Get outside – sunshine plays a big part in our levels.

   Exercise – movement also increase serotonin. And what’s better, if you link to the first point you can get a double whammy. This is one theory for why exercise makes us feeling good, often more energetic after than we were when we started which if energy were just calories would be completely illogical.

   Nutrition – your body makes serotonin from a substance called tryptophan and you can find this in certain foods. Eating them regularly may boost levels although this certainly isn’t proven yet. The foods contain plenty of other nutrients so they won’t do any harm though. Good sources include turkey, chicken, eggs, milk, bananas, corn, nuts and seeds, beans and lentils.

Adrenaline and cortisol – these are your ‘fight or flight’ hormones. They kick in when your body is faced with a stress, be it a physical or mental one and cause a chain reaction of events that supply your muscles and brain with more energy. Too little and you’ll feel lethargic, almost like having your foot constantly on the break in the car. Too much and you can burn yourself out. Imagine driving with your foot flat on the accelerator constantly. Get the balance right and your energy levels will rise. So how can you do this?

   Get the balance of exercise and rest. Don’t train hard or long every single day. Your body gets fitter whilst it recovers, not when it’s actually exercising. If you don’t give it time to recover, well it won’t recover and you’ll be left feeling more tired and less fit than before. Some think that overdoing exercise (or work) can cause your adrenal glands to struggle to produce as much as you require. This is referred to as ‘burnout’ and leaves you feeling constantly exhausted and able only to perform short, low intensity exercise before getting tired.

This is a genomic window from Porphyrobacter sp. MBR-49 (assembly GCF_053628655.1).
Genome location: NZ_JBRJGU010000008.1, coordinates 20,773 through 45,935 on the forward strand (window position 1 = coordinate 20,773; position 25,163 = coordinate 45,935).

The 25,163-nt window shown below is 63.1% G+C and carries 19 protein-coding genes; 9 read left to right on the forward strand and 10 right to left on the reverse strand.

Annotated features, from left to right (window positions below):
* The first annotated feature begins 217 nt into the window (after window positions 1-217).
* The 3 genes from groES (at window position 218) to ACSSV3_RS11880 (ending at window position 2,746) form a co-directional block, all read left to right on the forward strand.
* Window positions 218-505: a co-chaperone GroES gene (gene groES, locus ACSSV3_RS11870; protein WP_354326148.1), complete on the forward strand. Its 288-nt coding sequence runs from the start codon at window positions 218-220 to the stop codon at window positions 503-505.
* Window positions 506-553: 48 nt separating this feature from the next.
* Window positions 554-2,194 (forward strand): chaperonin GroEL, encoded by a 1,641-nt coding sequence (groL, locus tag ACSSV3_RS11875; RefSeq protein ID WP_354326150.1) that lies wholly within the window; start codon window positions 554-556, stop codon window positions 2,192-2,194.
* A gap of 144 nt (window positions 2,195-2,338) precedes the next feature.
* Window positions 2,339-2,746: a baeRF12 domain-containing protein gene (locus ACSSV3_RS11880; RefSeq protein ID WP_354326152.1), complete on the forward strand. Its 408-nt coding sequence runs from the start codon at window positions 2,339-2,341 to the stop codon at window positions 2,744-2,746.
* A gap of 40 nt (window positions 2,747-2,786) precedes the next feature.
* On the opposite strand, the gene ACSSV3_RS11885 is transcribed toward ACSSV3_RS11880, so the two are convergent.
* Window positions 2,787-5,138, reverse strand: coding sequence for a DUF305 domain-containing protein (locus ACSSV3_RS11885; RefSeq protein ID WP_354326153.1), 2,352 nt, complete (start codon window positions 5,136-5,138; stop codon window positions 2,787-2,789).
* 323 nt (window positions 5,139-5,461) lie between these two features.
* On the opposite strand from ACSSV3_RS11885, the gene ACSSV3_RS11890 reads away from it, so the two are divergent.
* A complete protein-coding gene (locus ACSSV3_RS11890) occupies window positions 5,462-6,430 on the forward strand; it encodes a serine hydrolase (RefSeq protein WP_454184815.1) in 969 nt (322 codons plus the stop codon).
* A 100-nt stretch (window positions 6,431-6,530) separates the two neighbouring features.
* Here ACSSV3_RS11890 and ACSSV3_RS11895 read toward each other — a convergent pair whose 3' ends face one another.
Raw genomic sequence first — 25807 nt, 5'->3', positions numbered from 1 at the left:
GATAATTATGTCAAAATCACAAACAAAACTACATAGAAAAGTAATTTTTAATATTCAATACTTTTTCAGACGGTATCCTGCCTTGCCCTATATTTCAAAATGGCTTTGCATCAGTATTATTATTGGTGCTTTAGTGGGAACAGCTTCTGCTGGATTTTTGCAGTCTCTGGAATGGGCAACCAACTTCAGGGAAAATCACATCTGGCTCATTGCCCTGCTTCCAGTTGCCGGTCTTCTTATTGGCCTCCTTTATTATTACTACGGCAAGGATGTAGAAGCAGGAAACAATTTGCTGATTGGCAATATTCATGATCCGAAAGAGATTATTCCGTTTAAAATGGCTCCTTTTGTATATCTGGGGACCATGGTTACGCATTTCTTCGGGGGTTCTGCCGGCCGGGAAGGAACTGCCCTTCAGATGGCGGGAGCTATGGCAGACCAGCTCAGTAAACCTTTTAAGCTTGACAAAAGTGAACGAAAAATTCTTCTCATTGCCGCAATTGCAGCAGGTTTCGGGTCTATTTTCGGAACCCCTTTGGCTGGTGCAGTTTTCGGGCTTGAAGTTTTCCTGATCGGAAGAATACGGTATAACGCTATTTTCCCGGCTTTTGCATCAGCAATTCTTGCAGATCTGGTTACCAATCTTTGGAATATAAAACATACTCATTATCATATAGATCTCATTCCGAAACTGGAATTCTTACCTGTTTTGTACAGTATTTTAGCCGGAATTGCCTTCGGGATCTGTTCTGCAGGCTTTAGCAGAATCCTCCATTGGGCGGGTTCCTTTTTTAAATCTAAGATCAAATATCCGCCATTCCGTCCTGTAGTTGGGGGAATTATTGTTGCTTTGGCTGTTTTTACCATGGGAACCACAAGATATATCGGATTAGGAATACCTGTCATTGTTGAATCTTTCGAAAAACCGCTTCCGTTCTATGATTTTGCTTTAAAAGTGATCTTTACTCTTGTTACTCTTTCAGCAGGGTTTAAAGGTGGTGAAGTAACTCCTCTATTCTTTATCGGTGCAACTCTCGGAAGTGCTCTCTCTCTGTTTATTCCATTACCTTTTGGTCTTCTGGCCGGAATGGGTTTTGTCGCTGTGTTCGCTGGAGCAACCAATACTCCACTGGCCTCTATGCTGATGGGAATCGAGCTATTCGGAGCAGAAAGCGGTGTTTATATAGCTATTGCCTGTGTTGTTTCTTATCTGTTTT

Sleep – moderate exercise has been shown to improve sleep. There are lots of other things you can do to and I’ll be telling you more about these in my new ‘Balance Guide to Better Sleep’ coming soon.

   Mix light with dark – cortisol is triggered by light so if you spend too long indoors you’ll get less and may feel less energetic. Leave the lights on or expose yourself to TV’s, computer screens and even standby lights late at night and you can elevate levels when you’re trying to nod off. It all comes back to getting that balance just right.

Key messages for hormonal energy:

1)   Control both portion size and food quality to ensure balance of your insulin levels and help maintain a steadier supply of energy to your brain and organs.

2)   Boost levels of serotonin and other happy hormones by getting some sunshine, exercising and eating healthily.

3)   Moderate exercise with enough time for rest and recovery will also help keep your adrenaline and cortisol levels in balance.

 

Positive mental energy

Call it what you like depending on your view of the world…happiness, emotional energy, positive mental attitude, spiritual energy, chi; your mind plays a huge part in how energetic you feel.

Ever noticed how certain sportspeople seem to be injured more when they’re losing? And how five minutes later when they’re winning again they seem to be able to jump higher, run further and faster.

Maybe then there are things we can do to create this mindset for more energy. I’m not saying I know all of the answers here, but in my experience the following seems to help:

   Do what you love. Having a job or a hobby that you’re passionate about increases your energy for it.